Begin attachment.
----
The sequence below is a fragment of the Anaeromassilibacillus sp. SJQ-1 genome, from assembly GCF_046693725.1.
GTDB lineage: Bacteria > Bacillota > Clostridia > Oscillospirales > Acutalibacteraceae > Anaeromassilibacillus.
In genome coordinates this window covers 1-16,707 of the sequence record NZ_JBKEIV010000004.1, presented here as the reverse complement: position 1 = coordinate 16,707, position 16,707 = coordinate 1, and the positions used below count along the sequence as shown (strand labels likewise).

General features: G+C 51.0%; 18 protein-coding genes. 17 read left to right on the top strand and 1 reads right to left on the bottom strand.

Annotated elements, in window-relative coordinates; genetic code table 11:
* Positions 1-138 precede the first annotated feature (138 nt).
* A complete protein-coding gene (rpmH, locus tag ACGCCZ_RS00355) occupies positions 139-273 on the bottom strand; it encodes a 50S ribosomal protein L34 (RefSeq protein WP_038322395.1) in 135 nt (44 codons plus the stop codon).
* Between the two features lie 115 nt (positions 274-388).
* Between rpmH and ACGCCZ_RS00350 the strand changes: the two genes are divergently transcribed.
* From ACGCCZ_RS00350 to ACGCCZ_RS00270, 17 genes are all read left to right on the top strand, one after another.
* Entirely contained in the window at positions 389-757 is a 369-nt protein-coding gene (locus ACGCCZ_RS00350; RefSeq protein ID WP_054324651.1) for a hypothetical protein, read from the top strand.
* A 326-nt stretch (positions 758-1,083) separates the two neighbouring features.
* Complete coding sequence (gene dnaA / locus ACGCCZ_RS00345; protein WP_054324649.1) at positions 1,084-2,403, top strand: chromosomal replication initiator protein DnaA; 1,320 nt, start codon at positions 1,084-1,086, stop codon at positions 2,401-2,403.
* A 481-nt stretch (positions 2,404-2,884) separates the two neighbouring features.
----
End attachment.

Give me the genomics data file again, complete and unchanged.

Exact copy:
The sequence below is a fragment of the Anaeromassilibacillus sp. SJQ-1 genome, from assembly GCF_046693725.1.
GTDB lineage: Bacteria > Bacillota > Clostridia > Oscillospirales > Acutalibacteraceae > Anaeromassilibacillus.
In genome coordinates this window covers 1-16,707 of the sequence record NZ_JBKEIV010000004.1, presented here as the reverse complement: position 1 = coordinate 16,707, position 16,707 = coordinate 1, and the positions used below count along the sequence as shown (strand labels likewise).

General features: G+C 51.0%; 18 protein-coding genes. 17 read left to right on the top strand and 1 reads right to left on the bottom strand.

Annotated elements, in window-relative coordinates; genetic code table 11:
* Positions 1-138 precede the first annotated feature (138 nt).
* A complete protein-coding gene (rpmH, locus tag ACGCCZ_RS00355) occupies positions 139-273 on the bottom strand; it encodes a 50S ribosomal protein L34 (RefSeq protein WP_038322395.1) in 135 nt (44 codons plus the stop codon).
* Between the two features lie 115 nt (positions 274-388).
* Between rpmH and ACGCCZ_RS00350 the strand changes: the two genes are divergently transcribed.
* From ACGCCZ_RS00350 to ACGCCZ_RS00270, 17 genes are all read left to right on the top strand, one after another.
* Entirely contained in the window at positions 389-757 is a 369-nt protein-coding gene (locus ACGCCZ_RS00350; RefSeq protein ID WP_054324651.1) for a hypothetical protein, read from the top strand.
* A 326-nt stretch (positions 758-1,083) separates the two neighbouring features.
* Complete coding sequence (gene dnaA / locus ACGCCZ_RS00345; protein WP_054324649.1) at positions 1,084-2,403, top strand: chromosomal replication initiator protein DnaA; 1,320 nt, start codon at positions 1,084-1,086, stop codon at positions 2,401-2,403.
* A 481-nt stretch (positions 2,404-2,884) separates the two neighbouring features.